The majesty of the spectacle and the extraordinary show of lights is a twisted reminder of the carnage taking place on the front line…
Away from the war, though, one of the main themes explored is the way in which the life of women of the time was limited. Helena’s relationship with Matthew begins partly as a reaction against the constraints of her mother, and in her early years the daughter struggles to repress her anger at the hypocrisy of her ‘captivity’. While she is kept safely locked away, her brother is free to drink and mingle with the lower classes (and do a lot more besides…).
Her escape from this small world is into writing, especially poetry, but once again, her mother is not happy with her choice:
“For my mother, trains of argument and items of clothing were one and the same: they must button up tight, while I liked nothing better than lazing about in the hanging garden of Babylon in my open nightdress, proud of my blossoming curves, and climbing the ziggurats of books. I surrendered myself to the cadence of silent speech that rose from their spines, the Styx of sentences, in which here and there, like driftwood or drowning people, words and images floated, which I more or less already understood, alongside much else that was not much more than shadowy stains in a dark flood.” (pp.18/19)
Nevertheless, Helena continues with her literary obsession, her need to write becoming a compulsion, one which continues right up to her final days in bed. It’s not just about the writing either – Helena is just as fascinated by the texts of others, the words she reads helping to shape her own voice…
Mortier’s novel is an enjoyable read, with Vincent’s translation excellent for the most part. The only point I didn’t feel fitted in was the dated slang used when Matthew was speaking (although it’s probable that this off-key language was used in the original to show how the Englishman’s French wasn’t quite as natural as it might be). I certainly enjoyed the book, so I was very happy to learn that there’s more to come; apparently, While the Gods Were Sleeping is the first part of a trilogy, with the other two books seen through the eyes of different characters from the first part. Those are books I’d be very happy to try – another excellent writer discovered on the IFFP journey 🙂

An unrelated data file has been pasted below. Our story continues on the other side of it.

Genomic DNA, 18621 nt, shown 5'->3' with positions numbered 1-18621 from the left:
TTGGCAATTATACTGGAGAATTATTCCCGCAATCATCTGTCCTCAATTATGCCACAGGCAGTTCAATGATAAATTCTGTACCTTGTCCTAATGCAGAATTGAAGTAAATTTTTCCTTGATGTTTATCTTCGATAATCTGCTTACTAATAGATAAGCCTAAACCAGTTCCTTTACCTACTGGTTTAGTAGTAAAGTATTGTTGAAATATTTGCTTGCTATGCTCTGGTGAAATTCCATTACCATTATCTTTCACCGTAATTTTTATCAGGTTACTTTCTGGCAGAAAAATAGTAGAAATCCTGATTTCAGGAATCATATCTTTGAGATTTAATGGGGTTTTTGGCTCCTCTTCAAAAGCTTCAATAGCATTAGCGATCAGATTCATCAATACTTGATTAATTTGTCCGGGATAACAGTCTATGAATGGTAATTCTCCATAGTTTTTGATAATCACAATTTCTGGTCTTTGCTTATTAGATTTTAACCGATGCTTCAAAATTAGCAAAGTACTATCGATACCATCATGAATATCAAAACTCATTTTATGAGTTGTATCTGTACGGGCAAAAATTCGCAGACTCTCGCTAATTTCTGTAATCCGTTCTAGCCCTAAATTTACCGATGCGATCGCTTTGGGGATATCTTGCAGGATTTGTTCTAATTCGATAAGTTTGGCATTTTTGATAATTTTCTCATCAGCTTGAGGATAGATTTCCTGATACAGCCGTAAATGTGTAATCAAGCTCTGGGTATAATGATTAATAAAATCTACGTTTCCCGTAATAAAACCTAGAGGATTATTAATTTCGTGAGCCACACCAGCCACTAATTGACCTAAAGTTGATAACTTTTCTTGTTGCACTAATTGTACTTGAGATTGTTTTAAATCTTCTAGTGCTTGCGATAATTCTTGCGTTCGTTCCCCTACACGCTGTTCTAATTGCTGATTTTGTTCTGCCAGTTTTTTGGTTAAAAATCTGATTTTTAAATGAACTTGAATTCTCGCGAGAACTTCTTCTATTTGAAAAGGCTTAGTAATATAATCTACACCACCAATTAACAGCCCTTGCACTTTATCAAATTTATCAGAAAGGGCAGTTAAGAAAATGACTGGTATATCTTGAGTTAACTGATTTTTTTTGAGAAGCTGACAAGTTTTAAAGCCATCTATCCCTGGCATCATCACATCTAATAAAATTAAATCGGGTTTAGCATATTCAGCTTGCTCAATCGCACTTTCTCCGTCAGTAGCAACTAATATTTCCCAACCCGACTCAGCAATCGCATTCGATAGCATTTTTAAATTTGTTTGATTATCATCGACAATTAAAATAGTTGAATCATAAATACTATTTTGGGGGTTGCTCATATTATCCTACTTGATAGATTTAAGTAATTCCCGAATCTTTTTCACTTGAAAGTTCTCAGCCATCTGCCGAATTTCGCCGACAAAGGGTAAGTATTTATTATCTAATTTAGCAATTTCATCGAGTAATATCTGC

Did it deserve to make the shortlist?
Absolutely. This was one of my top few, easily making it onto my personal shortlist, and it’s the one book I’m sorry didn’t make the Shadow shortlist. Several of my fellow judges found it a little slow, and while I can see why they might think that, I’d disagree. Taking time to unfold a story is a good thing, especially if the writing passes muster, and the language here is excellent 🙂
Why did it make the shortlist?
Because it’s an excellent book from a great small publisher. Oh, and I suspect the setting helped too – with no WWII standouts this year, this was the next best thing 😉
So, after fifteen stops on our lengthy journey, it’s time to take stock of what we’ve seen (and what we’ve read), to make sense of the images and words racing through our heads as we look to decide which of the titles deserves to take out the prize – or is it…
You see, one of the problems with travel is that you can never get enough, and just when you think you’ve reached the end of the road, another, more enticing path opens up, and the journey starts over again. With our original trip ending in Belgium, it’s a mere step down to Paris, where a man is waiting to make his own final journey, a trip through the ages and the horrors contained in his mind.
Let’s get moving – we’ve got a train to catch…